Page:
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Samuel L. Jackson asks, "What Would Your World Look Like Without LDF?"
Wednesday, October 5, 2011
Yesterday, U.S. District Court Judge Gottschall granted an emergency motion to protect the
rights of a class of approximately 6,000 African-American firefighter applicants who recently
won a long-pending race discrimination case, Lewis v. City of Chicago. To address a significant
mailing error by the City of Chicago, Judge Gottschall extended key deadlines in the process for
hiring 111 African-American firefighters, as part of the remedy for the City’s illegal
The problem arose from a mailing the Court ordered the City to send out last month to the class
of African-American firefighter applicants who were denied a fair opportunity to compete for
firefighter jobs as a result of the City’s discriminatory practices. The mailing included an
“interest card” for class members to return in order to indicate whether they want to be
considered for one of the 111 firefighter jobs that the City is required to provide to class
members as a remedy for its illegal discrimination. Unfortunately, the City mistakenly stamped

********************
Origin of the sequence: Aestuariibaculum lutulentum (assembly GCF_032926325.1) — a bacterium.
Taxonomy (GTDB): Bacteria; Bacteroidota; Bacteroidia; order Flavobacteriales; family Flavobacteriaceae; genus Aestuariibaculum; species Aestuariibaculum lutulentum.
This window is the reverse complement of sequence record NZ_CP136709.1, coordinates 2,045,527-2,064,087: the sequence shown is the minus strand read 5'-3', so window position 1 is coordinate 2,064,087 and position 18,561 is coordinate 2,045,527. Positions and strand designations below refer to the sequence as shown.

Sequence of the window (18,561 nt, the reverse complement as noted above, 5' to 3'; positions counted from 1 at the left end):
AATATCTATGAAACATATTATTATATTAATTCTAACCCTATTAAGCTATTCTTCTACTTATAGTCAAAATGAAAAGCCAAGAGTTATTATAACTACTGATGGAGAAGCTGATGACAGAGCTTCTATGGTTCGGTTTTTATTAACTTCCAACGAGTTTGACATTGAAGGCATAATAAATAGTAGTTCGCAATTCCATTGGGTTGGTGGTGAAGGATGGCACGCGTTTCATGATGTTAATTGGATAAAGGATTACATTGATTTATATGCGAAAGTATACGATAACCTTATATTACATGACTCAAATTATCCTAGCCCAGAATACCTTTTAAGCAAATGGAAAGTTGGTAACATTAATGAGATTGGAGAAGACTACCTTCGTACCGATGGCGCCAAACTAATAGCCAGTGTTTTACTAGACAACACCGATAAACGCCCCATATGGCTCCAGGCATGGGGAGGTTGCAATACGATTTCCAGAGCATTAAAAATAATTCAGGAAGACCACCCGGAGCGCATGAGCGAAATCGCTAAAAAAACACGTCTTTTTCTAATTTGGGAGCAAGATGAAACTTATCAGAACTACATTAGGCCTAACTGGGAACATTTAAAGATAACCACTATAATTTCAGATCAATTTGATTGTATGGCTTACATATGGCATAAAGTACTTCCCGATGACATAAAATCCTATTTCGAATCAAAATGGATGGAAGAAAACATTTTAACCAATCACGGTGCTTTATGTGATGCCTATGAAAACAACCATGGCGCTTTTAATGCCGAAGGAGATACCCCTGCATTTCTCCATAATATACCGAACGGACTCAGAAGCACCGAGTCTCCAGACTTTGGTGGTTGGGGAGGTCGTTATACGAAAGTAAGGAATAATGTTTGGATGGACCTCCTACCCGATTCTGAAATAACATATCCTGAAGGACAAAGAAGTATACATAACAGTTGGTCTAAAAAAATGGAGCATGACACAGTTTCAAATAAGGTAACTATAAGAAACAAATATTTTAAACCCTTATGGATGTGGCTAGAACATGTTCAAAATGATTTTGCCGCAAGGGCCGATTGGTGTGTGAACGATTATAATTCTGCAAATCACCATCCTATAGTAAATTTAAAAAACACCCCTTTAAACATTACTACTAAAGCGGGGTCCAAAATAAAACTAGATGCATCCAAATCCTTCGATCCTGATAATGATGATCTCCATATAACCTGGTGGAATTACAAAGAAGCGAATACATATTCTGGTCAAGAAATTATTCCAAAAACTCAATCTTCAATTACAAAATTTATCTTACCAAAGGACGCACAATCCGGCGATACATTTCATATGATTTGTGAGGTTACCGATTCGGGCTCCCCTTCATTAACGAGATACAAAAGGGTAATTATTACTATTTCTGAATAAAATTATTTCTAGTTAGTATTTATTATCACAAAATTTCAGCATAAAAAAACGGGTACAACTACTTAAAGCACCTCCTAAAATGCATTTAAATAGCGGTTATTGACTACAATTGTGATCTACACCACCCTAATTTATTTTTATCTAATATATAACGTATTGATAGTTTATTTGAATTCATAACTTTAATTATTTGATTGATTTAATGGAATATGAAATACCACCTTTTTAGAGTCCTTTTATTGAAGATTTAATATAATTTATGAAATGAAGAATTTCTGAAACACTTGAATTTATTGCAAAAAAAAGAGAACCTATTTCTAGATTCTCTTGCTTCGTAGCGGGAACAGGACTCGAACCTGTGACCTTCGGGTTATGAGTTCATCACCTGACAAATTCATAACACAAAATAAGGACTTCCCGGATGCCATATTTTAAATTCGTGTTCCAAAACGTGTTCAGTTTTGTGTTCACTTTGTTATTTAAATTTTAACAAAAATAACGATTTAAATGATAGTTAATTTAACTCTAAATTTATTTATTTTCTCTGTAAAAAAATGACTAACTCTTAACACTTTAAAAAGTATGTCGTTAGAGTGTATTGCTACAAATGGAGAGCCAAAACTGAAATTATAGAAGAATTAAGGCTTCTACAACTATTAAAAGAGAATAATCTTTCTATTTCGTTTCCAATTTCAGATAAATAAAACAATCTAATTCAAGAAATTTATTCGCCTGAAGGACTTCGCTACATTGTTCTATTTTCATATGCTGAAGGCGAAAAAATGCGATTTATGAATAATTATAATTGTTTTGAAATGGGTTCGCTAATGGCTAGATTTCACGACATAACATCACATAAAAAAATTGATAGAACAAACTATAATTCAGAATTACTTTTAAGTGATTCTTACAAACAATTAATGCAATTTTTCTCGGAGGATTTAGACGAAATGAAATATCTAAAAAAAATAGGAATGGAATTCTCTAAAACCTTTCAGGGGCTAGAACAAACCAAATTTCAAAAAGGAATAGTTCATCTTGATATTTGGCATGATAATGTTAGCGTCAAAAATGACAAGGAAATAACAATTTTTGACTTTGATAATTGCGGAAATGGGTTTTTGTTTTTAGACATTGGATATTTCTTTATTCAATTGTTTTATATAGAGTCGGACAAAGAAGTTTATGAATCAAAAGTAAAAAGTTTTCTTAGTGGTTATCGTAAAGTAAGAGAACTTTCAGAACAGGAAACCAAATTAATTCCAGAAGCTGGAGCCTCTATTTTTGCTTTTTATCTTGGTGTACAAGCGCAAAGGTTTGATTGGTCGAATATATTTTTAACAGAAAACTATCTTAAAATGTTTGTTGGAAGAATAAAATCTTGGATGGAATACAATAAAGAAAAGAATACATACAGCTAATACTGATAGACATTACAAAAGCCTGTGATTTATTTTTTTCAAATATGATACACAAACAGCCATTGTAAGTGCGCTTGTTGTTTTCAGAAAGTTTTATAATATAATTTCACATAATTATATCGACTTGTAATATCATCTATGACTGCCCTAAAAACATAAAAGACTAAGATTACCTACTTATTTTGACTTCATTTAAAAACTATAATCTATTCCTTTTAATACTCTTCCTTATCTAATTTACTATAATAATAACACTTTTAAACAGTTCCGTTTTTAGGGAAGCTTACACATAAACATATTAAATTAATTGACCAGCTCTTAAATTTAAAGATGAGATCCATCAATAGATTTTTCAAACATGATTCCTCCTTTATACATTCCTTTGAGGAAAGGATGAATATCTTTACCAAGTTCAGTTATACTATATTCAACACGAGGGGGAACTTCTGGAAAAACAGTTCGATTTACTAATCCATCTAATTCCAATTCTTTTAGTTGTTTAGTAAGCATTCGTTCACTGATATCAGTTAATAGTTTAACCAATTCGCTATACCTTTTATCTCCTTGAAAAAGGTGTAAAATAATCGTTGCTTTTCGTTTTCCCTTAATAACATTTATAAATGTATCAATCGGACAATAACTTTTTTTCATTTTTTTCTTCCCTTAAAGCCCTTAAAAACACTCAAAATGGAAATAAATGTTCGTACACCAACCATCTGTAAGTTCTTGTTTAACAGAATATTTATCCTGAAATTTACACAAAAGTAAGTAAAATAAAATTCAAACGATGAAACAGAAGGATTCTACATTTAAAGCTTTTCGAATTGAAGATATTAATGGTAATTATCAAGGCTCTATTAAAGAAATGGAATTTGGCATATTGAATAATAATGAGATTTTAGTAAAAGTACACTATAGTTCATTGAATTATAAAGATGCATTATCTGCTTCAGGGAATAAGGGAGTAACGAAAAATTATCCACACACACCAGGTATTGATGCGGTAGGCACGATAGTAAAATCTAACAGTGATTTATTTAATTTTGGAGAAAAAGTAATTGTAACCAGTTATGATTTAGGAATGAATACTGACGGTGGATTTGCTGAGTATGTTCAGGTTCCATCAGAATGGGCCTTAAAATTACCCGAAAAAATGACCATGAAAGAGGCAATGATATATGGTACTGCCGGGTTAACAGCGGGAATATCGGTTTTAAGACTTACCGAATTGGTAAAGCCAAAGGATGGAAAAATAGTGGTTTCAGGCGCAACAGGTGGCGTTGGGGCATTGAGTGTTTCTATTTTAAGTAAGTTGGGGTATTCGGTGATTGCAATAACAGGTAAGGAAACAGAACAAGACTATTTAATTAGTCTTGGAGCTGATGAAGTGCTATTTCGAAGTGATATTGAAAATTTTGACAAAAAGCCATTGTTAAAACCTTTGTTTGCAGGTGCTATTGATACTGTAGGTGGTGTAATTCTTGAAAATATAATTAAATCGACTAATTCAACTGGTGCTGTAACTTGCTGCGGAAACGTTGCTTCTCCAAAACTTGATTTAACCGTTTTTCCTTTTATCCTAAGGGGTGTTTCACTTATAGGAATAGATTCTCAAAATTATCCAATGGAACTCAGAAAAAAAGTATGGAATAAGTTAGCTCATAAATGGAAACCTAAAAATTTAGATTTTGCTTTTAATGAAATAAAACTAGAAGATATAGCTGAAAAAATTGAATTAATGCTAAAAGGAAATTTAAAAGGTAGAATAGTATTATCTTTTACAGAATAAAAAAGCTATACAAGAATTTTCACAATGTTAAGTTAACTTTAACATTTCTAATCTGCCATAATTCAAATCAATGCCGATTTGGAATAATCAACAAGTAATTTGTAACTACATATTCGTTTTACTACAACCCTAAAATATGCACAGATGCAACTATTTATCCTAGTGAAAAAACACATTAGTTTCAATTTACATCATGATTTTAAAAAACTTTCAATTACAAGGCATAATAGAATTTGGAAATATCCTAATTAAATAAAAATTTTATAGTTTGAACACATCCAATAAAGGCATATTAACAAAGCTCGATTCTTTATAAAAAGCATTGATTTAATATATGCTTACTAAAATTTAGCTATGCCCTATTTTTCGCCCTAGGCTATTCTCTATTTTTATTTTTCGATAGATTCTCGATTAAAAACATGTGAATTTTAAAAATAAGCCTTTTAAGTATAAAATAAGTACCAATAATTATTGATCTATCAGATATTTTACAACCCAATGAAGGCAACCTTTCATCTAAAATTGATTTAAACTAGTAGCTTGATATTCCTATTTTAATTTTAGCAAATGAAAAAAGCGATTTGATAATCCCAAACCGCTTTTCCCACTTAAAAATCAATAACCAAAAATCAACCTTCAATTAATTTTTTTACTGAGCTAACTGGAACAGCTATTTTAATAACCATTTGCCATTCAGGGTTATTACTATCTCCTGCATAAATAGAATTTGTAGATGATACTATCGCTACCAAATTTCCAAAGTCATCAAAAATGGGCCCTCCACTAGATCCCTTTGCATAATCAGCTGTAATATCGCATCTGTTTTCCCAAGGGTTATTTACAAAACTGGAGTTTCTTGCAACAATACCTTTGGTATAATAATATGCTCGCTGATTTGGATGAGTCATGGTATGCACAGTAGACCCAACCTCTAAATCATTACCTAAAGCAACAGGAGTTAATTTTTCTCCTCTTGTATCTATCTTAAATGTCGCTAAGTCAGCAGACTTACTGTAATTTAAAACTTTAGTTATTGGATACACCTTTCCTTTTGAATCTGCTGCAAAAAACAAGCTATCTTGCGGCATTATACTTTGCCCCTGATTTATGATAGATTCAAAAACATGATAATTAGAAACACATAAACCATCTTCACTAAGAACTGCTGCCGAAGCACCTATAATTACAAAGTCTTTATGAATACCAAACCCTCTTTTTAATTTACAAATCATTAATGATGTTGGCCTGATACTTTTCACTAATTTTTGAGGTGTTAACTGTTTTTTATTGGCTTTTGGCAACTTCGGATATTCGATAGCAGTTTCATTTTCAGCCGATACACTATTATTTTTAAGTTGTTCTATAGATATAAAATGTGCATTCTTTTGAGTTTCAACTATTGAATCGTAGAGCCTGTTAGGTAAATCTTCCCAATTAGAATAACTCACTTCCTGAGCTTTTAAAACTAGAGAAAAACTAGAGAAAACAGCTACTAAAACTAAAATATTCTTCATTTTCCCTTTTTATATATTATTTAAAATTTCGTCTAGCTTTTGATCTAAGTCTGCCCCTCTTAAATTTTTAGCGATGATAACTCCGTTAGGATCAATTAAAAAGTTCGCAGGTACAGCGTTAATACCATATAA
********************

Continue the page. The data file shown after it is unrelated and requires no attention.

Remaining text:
the mailings with stale postage dates. As a result, class members risk having their interest cards
delivered late or not at all.
To remedy this problem, the Court yesterday ordered the City to send out new letters to class
members, informing them of the problem with the prior mailing and extending the deadline for
returning interest cards. Interest cards now must be received by October 17, 2011. After cards
are returned, a jobs lottery will be held on October 21, 2011, to select 750 possible candidates to
be screened for the firefighter jobs. Class members who have returned interest cards will have a
better chance of being selected in the jobs lottery. The extension of the deadlines for returning
interest cards will not delay the administration of the physical abilities tests for those selected
from the jobs lottery, which will begin on October 31, 2011.
Jay Readey, Executive Director of the Chicago Lawyers’ Committee for Civil Rights, one of the
organizations representing the plaintiff class members said, “While the City’s mailing error is
unfortunate, the good news is that it will not ultimately delay justice for those who have waited
so long for relief from the City’s illegal discrimination.”
If class members receive a new mailing indicating that their interest card have not yet been
received, they should immediately fill out and mail in a new interest card if they want to
participate in the jobs lottery on October 21, 2011.
“It is essential that all class members have a full and fair opportunity to participate in the hiring
process ordered by the Court to remedy Chicago’s discriminatory employment practices,” said
John Payton, Director-Counsel of the NAACP Legal Defense & Educational Fund, who
successfully argued on behalf of the plaintiffs in the Supreme Court.